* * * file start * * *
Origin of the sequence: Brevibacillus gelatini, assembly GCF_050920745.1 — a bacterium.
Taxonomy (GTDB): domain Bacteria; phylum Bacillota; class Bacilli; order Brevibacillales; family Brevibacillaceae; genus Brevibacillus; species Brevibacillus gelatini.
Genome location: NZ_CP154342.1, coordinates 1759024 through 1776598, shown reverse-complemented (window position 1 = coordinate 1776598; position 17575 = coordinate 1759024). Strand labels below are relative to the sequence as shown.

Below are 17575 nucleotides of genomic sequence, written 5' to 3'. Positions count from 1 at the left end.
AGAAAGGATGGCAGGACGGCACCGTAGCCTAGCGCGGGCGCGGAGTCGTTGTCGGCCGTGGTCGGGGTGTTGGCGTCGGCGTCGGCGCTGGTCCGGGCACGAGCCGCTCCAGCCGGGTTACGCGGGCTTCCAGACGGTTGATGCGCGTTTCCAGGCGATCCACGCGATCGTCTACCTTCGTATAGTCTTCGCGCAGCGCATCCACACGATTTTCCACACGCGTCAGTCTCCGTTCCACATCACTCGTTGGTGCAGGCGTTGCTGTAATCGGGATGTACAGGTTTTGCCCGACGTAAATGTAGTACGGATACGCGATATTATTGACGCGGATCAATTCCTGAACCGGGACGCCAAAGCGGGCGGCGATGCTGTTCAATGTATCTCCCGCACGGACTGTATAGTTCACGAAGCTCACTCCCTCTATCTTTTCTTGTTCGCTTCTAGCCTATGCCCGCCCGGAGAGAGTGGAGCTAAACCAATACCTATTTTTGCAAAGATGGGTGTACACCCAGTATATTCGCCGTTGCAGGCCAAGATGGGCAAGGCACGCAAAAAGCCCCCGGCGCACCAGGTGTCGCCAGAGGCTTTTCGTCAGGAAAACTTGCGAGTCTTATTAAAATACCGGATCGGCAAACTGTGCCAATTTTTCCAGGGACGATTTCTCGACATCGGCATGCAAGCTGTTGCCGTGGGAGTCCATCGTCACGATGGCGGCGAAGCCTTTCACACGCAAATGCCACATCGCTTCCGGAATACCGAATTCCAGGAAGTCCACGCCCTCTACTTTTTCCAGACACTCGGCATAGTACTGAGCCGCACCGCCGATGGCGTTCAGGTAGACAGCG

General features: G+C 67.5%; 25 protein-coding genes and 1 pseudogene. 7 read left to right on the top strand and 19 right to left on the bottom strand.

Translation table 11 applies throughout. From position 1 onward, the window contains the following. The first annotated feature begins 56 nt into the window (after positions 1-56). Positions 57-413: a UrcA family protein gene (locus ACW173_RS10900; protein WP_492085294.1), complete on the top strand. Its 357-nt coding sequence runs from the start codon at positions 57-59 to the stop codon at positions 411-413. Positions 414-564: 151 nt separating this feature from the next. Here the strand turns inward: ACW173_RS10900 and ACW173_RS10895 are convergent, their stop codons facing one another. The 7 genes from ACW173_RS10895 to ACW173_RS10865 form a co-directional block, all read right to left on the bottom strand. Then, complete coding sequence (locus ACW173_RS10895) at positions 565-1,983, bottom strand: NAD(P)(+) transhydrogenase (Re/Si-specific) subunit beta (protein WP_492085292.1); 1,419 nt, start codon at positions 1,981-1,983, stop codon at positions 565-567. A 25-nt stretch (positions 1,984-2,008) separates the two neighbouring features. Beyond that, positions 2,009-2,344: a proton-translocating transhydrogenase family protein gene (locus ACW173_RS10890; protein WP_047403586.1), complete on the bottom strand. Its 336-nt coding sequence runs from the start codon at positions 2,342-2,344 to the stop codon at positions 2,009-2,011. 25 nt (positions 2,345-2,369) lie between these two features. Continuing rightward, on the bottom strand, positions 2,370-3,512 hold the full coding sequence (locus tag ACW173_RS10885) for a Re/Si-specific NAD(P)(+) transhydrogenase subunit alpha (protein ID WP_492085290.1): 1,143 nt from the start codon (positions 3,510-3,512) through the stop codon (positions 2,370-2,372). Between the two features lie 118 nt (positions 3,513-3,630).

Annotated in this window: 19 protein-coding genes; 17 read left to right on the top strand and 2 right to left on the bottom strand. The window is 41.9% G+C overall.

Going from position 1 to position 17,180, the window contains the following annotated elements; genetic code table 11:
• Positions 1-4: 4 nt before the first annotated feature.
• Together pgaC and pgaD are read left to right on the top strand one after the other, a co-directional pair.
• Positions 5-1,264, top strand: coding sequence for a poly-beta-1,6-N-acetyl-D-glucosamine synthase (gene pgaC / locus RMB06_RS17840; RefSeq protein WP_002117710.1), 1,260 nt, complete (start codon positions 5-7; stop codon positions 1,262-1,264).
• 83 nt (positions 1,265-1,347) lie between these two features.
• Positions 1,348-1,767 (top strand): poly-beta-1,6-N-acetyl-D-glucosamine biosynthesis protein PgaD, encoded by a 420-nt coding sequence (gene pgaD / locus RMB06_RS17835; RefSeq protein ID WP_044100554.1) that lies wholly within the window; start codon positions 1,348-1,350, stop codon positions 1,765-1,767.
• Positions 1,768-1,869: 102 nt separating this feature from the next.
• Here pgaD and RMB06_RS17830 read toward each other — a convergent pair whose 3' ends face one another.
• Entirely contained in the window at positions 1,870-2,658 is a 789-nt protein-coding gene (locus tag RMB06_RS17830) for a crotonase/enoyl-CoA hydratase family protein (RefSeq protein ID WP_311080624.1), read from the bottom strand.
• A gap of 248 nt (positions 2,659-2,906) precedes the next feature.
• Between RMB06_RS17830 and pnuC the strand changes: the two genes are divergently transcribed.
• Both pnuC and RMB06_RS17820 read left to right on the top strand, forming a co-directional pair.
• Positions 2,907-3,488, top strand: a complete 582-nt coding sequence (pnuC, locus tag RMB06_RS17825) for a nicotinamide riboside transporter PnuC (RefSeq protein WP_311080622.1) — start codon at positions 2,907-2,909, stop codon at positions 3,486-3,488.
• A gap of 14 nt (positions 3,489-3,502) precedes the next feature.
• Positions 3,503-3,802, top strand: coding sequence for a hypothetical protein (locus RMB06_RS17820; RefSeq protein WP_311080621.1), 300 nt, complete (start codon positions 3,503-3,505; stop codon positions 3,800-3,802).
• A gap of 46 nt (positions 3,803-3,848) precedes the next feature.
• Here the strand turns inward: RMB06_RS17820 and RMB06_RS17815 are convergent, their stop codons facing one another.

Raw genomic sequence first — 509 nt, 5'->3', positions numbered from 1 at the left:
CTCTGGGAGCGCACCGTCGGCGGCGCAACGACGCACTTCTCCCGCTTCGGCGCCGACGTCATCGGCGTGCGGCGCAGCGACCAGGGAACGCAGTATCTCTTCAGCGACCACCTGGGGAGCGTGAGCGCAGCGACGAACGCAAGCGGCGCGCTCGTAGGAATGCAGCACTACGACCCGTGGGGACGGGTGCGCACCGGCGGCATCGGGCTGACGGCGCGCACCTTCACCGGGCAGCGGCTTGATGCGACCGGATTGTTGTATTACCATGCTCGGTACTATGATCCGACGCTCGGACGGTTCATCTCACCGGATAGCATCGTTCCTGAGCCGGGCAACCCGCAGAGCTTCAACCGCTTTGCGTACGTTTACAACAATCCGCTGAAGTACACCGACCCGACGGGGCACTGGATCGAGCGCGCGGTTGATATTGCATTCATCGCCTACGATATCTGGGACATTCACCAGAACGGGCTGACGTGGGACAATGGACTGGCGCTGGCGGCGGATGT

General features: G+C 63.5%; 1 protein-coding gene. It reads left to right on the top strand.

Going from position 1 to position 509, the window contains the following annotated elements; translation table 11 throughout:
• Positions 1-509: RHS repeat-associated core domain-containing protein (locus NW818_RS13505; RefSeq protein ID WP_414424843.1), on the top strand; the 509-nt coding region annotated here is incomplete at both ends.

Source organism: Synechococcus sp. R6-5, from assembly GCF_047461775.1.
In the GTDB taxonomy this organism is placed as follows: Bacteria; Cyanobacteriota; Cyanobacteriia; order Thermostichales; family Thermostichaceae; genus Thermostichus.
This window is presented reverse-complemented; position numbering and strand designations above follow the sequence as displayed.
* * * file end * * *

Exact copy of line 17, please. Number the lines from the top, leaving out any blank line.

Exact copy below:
• Entirely contained in the window at positions 1,870-2,658 is a 789-nt protein-coding gene (locus tag RMB06_RS17830) for a crotonase/enoyl-CoA hydratase family protein (RefSeq protein ID WP_311080624.1), read from the bottom strand.